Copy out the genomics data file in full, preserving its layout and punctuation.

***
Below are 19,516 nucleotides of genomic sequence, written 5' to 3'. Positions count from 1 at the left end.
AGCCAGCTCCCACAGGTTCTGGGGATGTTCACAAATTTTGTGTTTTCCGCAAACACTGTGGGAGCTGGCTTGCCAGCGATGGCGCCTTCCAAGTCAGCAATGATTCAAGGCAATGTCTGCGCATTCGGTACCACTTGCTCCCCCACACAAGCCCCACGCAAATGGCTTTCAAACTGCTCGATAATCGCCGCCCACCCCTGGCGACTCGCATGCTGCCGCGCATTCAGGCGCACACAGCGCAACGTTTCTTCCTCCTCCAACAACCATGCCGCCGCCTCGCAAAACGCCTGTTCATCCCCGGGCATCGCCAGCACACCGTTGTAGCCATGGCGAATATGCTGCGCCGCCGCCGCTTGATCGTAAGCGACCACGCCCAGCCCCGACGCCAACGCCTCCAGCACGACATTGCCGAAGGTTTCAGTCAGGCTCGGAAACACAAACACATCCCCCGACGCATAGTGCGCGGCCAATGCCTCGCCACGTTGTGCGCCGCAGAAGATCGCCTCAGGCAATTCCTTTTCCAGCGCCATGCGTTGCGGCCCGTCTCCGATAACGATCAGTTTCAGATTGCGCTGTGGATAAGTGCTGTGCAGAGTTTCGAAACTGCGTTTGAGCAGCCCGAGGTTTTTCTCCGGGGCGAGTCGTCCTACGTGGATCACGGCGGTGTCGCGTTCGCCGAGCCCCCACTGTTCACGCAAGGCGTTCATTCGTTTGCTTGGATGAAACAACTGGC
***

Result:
Below are 19,516 nucleotides of genomic sequence, written 5' to 3'. Positions count from 1 at the left end.
AGCCAGCTCCCACAGGTTCTGGGGATGTTCACAAATTTTGTGTTTTCCGCAAACACTGTGGGAGCTGGCTTGCCAGCGATGGCGCCTTCCAAGTCAGCAATGATTCAAGGCAATGTCTGCGCATTCGGTACCACTTGCTCCCCCACACAAGCCCCACGCAAATGGCTTTCAAACTGCTCGATAATCGCCGCCCACCCCTGGCGACTCGCATGCTGCCGCGCATTCAGGCGCACACAGCGCAACGTTTCTTCCTCCTCCAACAACCATGCCGCCGCCTCGCAAAACGCCTGTTCATCCCCGGGCATCGCCAGCACACCGTTGTAGCCATGGCGAATATGCTGCGCCGCCGCCGCTTGATCGTAAGCGACCACGCCCAGCCCCGACGCCAACGCCTCCAGCACGACATTGCCGAAGGTTTCAGTCAGGCTCGGAAACACAAACACATCCCCCGACGCATAGTGCGCGGCCAATGCCTCGCCACGTTGTGCGCCGCAGAAGATCGCCTCAGGCAATTCCTTTTCCAGCGCCATGCGTTGCGGCCCGTCTCCGATAACGATCAGTTTCAGATTGCGCTGTGGATAAGTGCTGTGCAGAGTTTCGAAACTGCGTTTGAGCAGCCCGAGGTTTTTCTCCGGGGCGAGTCGTCCTACGTGGATCACGGCGGTGTCGCGTTCGCCGAGCCCCCACTGTTCACGCAAGGCGTTCATTCGTTTGCTTGGATGAAACAACTGGC